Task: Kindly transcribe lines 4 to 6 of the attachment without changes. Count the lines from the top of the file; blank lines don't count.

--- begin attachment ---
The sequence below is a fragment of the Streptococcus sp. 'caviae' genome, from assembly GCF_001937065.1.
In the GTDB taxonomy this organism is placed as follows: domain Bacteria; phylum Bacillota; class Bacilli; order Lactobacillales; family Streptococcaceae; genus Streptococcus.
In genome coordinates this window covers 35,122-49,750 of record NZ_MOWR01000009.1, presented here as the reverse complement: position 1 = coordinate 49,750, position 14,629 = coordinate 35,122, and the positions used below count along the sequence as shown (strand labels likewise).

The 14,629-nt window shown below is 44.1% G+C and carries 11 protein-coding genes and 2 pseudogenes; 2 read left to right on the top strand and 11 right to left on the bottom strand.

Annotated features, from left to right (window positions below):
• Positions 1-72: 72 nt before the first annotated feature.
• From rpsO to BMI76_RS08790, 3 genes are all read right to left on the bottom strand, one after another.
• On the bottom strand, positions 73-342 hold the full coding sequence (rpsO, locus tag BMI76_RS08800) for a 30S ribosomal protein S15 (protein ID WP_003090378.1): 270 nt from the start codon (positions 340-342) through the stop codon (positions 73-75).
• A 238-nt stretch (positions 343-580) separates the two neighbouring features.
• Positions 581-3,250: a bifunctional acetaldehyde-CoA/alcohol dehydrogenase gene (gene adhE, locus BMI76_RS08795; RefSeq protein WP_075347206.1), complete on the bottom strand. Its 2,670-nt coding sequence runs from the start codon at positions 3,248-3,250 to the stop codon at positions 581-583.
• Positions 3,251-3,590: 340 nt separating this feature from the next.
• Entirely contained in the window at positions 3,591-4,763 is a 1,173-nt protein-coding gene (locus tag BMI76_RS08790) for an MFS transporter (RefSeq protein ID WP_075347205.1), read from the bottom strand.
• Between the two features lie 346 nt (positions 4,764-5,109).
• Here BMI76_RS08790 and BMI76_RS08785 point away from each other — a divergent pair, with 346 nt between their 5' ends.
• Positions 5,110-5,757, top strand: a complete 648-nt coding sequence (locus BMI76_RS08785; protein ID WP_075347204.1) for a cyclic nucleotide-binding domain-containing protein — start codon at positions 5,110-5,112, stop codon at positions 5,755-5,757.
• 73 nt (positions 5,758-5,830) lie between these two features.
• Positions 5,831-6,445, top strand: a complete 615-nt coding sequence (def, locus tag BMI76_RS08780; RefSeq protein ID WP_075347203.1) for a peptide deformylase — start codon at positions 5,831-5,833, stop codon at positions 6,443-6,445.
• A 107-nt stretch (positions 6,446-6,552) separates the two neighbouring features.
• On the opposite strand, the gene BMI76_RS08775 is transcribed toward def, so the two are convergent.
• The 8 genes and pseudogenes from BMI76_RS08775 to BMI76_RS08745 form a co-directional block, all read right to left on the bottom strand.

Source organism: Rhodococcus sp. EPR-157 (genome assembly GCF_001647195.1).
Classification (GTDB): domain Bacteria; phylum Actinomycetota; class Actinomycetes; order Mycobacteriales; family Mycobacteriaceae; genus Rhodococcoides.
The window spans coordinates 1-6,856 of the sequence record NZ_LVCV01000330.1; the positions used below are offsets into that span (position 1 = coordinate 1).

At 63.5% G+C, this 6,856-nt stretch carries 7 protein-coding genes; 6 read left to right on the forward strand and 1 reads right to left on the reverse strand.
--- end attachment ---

The 14,629-nt window shown below is 44.1% G+C and carries 11 protein-coding genes and 2 pseudogenes; 2 read left to right on the top strand and 11 right to left on the bottom strand.

Annotated features, from left to right (window positions below):
• Positions 1-72: 72 nt before the first annotated feature.